Some cows will exhibit heat signs where the progesterone Once progesterone concentrations have dropped below 5 ng/ml, In some cows the heat event will be followed by continuing low In some cows in early lactation, the normal regression of the corpus concentration is not very low. This can be seen from figure 5. In the reproduction model will issue a heat alarm. At the same time concentrations of progesterone (happening in an average of 15 % luteum doesn't take place as expected at the end of a heat cycle these cases, Herd Navigator™ will not issue a heat alarm. If the the model will also issue a Likelihood of successful insemination of heats), indicating that there was no ovulation taking place (figure (figure 8). This happens in approximately 5 % of the cows. This heat has been observed, a look at the progesterone curve will (0-100%). This figure has been computed in the model on the basis 7). The majority of these cows will not exhibit clinical signs of the means that the persistent corpus luteum produces high amounts acknowledge the observation. On the other hand, an observed of maximum progesterone concentration in previous cycle, previous follicular cyst, and hence being classified as "silent heat cows" in of progesterone, and the progesterone curve stays high. The heat where there is no drop in progesterone can be rejected. These cycle length, oocyte quality and uterine environment. A likelihood traditional herd management. With Herd Navigator™, these cows will reproduction model expects a new heat 21 days after the latest heat, observations typically occur in cows that were bred in the previous below 10 % is a non-productive heat, and the cow should not be be detected, and a risk value higher than 90 % (default risk value and if progesterone is still high on day 25, the model will issue a heat, and are now pregnant. These cows should not be inseminated.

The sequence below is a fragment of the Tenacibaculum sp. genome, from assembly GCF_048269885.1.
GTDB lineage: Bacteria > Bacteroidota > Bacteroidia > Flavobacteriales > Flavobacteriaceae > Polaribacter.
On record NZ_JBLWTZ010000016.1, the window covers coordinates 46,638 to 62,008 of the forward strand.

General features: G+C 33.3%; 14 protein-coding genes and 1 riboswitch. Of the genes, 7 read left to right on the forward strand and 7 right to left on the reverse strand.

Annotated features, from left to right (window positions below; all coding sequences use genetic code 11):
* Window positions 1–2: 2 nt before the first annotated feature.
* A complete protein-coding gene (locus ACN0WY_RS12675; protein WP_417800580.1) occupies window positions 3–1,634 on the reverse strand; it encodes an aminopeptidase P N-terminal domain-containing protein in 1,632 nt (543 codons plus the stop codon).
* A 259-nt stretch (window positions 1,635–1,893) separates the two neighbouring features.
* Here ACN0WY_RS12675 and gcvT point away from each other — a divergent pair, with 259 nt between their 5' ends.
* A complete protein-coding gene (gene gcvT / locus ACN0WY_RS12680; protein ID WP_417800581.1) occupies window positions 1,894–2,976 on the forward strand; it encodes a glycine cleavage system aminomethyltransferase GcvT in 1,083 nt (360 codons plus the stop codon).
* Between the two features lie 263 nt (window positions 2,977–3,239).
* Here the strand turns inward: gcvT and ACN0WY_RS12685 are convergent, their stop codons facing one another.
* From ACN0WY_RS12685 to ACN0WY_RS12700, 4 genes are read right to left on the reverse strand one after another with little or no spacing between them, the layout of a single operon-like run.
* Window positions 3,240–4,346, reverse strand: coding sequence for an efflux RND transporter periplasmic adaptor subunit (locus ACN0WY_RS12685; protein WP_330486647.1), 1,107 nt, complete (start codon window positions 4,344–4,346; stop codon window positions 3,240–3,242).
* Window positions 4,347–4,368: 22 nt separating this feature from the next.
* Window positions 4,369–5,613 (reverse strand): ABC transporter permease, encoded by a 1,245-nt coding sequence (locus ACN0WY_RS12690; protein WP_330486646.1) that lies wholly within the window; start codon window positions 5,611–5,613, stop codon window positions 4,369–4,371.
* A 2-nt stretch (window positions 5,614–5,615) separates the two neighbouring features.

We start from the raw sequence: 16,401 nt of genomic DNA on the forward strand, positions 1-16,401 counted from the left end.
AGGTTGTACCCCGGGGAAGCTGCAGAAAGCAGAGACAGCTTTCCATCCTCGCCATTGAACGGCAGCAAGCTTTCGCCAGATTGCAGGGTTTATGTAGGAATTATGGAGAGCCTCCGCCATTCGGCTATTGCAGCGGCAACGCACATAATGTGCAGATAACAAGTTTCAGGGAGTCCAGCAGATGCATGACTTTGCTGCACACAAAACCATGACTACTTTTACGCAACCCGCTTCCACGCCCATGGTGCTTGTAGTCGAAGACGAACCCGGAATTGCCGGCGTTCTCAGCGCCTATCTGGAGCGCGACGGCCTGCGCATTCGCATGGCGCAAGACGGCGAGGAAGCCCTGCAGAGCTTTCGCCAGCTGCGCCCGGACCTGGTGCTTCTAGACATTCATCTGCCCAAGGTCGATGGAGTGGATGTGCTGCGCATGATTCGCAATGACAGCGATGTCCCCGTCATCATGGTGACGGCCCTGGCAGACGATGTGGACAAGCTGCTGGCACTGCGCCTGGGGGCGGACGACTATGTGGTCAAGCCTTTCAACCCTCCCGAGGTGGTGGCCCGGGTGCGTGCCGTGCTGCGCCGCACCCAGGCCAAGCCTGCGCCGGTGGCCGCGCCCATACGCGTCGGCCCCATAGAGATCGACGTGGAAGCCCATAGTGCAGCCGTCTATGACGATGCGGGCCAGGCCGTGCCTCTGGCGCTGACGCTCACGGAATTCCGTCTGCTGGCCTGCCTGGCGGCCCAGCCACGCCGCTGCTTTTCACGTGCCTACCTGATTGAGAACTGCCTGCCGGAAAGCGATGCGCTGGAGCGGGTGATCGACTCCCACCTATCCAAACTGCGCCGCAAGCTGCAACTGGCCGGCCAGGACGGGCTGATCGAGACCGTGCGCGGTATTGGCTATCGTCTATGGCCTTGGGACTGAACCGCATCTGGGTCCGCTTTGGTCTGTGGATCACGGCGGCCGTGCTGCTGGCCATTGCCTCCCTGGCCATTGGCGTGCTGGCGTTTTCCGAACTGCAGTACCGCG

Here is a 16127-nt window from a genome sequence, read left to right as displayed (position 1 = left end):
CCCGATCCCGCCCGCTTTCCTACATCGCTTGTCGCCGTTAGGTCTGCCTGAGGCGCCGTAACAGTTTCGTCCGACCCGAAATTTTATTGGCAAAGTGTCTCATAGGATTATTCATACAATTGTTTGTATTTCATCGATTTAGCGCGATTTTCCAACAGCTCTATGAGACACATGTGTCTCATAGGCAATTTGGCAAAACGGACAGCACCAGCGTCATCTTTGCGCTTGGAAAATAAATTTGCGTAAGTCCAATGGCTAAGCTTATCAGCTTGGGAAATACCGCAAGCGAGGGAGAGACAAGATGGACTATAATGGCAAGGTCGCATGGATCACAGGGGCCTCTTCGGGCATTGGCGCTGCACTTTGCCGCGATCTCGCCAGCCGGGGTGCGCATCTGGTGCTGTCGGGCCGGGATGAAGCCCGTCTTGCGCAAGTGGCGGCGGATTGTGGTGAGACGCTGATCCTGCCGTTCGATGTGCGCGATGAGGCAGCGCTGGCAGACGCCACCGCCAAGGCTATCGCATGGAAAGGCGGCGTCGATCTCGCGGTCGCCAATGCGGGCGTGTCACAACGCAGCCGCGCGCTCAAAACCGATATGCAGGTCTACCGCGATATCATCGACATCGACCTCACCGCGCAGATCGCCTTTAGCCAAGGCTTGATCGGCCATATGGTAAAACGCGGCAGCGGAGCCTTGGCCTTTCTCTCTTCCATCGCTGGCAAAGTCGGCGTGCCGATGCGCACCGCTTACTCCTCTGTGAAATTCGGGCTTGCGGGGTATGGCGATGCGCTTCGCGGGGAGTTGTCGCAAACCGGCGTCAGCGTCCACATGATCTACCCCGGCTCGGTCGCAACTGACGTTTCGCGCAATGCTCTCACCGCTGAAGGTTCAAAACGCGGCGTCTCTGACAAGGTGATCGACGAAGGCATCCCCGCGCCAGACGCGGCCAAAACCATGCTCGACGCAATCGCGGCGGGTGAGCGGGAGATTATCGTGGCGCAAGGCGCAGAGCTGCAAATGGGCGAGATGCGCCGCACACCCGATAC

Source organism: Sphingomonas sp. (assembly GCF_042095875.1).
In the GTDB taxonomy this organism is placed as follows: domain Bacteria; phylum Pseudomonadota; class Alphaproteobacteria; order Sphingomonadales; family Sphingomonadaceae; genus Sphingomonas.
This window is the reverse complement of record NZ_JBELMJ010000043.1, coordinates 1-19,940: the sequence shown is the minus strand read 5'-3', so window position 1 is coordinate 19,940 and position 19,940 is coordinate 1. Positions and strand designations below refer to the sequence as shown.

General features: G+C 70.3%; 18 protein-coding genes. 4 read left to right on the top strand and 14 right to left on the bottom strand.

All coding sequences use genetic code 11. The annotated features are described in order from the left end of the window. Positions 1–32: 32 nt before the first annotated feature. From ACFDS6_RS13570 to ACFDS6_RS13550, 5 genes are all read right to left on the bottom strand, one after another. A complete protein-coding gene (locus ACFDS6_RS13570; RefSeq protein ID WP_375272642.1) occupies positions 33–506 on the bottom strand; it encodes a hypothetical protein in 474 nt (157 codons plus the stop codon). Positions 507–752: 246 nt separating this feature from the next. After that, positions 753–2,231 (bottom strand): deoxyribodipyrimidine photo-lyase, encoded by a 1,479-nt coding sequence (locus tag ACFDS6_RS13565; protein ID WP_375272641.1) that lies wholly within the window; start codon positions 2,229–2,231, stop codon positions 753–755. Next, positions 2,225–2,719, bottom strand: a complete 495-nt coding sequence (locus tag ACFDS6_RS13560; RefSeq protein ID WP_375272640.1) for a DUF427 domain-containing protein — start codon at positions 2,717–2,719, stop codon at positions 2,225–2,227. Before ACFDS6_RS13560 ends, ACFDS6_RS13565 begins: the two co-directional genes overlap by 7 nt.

for an alarm) will appear on day 10 after the heat alarm, allowing luteal cyst alarm.
early diagnosis and treatment (hormone treatment that will cause an Based on the experience from test herds, the insemination shall ovulation). Based on the experience from testing, the heat following Figure 8.
Figure 5.
take place 24-36 hours after the heat alarm. A heat alarm occurring the treatment should not be used for breeding, as the conception after the morning milking should result in an insemination the next rate is very low.
day, and a heat alarm after the evening milking should result in an insemination the day after tomorrow. Figure 6 shows the ideal timing In very high producing animals, naturally occurring low values of Lutein cyst period of events around a heat alarm. progesterone can occur in early lactation, and until the daily milk yield drops to less than 40 kg. The chances of conception in these cows are very low, and we advise that the insemination Standard Operating Figure 6.
Procedure (SOP) for these cows should be not to inseminate until milk yield has dropped.
Herd Navigator™ alarm Figure 7.